Sociologists have long analyzed networks as the main recruitment channels through which social movements grow9,10. Empirical research has shown that networks were crucial to the organization of collective action long before the internet could act as an organizing tool, with historical examples that include the insurgency in the Paris commune of 187111, the 60’s civil right struggles in the U.S.12, and the demonstrations that took place in East Germany prior to the fall of the Berlin wall13,14. These studies provide evidence that recruits to a movement tend to be connected to others already involved and that networks open channels through which influence on behavior spreads, but they are limited by the quality of the network data analyzed, particularly around time dynamics. Analytical models have tried to overcome these data limitations by recreating the formal features of interpersonal influence, and analyzing how they are related to diffusion15,16,17,18 and to examples of social contagion like collective action or the growth of social movements19,20,21,22,23. Four main findings arise from these models. First, the shape of the threshold distribution, i.e. the variance in the propensity to join intrinsic to people, determines the global reach of cascades. Second, individual thresholds interact with the size of local networks: two actors with the same propensity might be recruited at different times if one is connected to a larger number of people. Third, attaining a critical mass depends on being able to activate a sufficiently large number of low threshold actors that are also well connected in the overall network structure. And fourth, the exposure to multiple sources can be more important than multiple exposures: unlike epidemics, the social contagion of behavior often requires reinforcement from multiple people. Recent experiments have confirmed the relevance of complex contagions to explain behavior in online contexts24, and large-scale analyses have validated its effects on information diffusion on Twitter25.
Models of collective action have identified important network mechanisms behind the decision to join a protest, but they suffer from lack of empirical calibration and external validity. Online networks, and the role that SNSs play in articulating the growth of protests, offer a great opportunity to explore recruitment mechanisms in an empirical setting. We analyze one such setting by studying the protests that took place in Spain in May 2011. The mobilization emerged as a reaction to the political response to the financial crisis and it organized around broad demands for new forms of democratic representation. The main target of the campaign was to organize a protest on May 15, which brought tens of thousands of people to the streets of 59 cities all over the country. After the march, hundreds of participants decided to camp in the city squares until May 22, the date for local and regional elections; crowded demonstrations took place daily during that week. After the elections, the movement remained active but the protests gradually lost strength and its media visibility waned (more background information in SI).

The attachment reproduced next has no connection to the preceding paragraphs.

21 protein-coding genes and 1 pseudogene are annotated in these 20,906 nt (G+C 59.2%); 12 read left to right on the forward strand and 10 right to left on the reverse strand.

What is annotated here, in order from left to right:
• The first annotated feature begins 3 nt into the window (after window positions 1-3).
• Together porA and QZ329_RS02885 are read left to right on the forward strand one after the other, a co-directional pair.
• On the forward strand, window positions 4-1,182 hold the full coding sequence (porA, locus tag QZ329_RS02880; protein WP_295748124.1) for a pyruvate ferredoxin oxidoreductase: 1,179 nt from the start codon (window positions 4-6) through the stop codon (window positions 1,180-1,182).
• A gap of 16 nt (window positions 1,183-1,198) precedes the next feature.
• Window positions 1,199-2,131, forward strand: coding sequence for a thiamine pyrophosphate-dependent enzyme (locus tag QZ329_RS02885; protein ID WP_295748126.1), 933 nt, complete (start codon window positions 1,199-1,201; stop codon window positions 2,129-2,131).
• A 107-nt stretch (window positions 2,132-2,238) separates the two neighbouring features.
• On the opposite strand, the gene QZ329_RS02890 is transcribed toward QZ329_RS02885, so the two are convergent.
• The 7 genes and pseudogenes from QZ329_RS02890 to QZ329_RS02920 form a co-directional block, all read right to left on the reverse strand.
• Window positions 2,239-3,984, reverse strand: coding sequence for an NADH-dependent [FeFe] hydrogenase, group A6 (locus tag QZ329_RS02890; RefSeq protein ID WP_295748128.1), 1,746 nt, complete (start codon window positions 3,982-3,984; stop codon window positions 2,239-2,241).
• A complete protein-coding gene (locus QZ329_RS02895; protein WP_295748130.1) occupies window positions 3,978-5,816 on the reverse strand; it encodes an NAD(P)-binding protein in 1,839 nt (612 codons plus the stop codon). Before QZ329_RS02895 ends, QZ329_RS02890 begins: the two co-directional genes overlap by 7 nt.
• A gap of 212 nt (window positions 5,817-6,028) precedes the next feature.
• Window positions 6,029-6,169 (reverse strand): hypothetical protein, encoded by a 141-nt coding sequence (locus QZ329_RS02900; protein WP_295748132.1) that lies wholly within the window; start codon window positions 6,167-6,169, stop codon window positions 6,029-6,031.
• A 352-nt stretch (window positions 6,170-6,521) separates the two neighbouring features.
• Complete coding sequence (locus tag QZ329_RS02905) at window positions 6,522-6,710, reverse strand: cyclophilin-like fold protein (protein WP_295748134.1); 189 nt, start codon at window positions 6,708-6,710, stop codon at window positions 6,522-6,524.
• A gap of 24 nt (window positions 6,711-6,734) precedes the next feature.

We analyze Twitter activity around those protests for the period April 25 (20 days before the first mass mobilizations) to May 25 (10 days after the first mass mobilizations, and 3 days after the elections). The data set follows the posting behavior of 87,569 users and tracks a total of 581,750 protest messages (see Methods). We know, for each user, who they follow and who is following them. In addition to this asymmetric network, we also consider a version of the network that only retains reciprocated and therefore stronger connections. Previous research has suggested that Twitter is closer to a news media platform than to a social network7; this research suggests that the properties of the online network cannot be directly compared to other social networks because of the prominence of broadcasters. The symmetric (reciprocated) network mitigates the relatively higher influence of these hubs of activity and retains only connections that reflect mutual acknowledgement between users, which is arguably a stronger proxy to offline relationships. Contrasting recruitment patterns in both the asymmetric and symmetric networks allows us to test whether the dynamics of mobilization depend on weak, broadcasting links or on stronger connections, based on mutual recognition. Our analysis of recruitment is based on the assumption that users joined the movement the moment they started sending Tweets about it. We also assume that once they are activated, they remain so for the rest of the period we consider.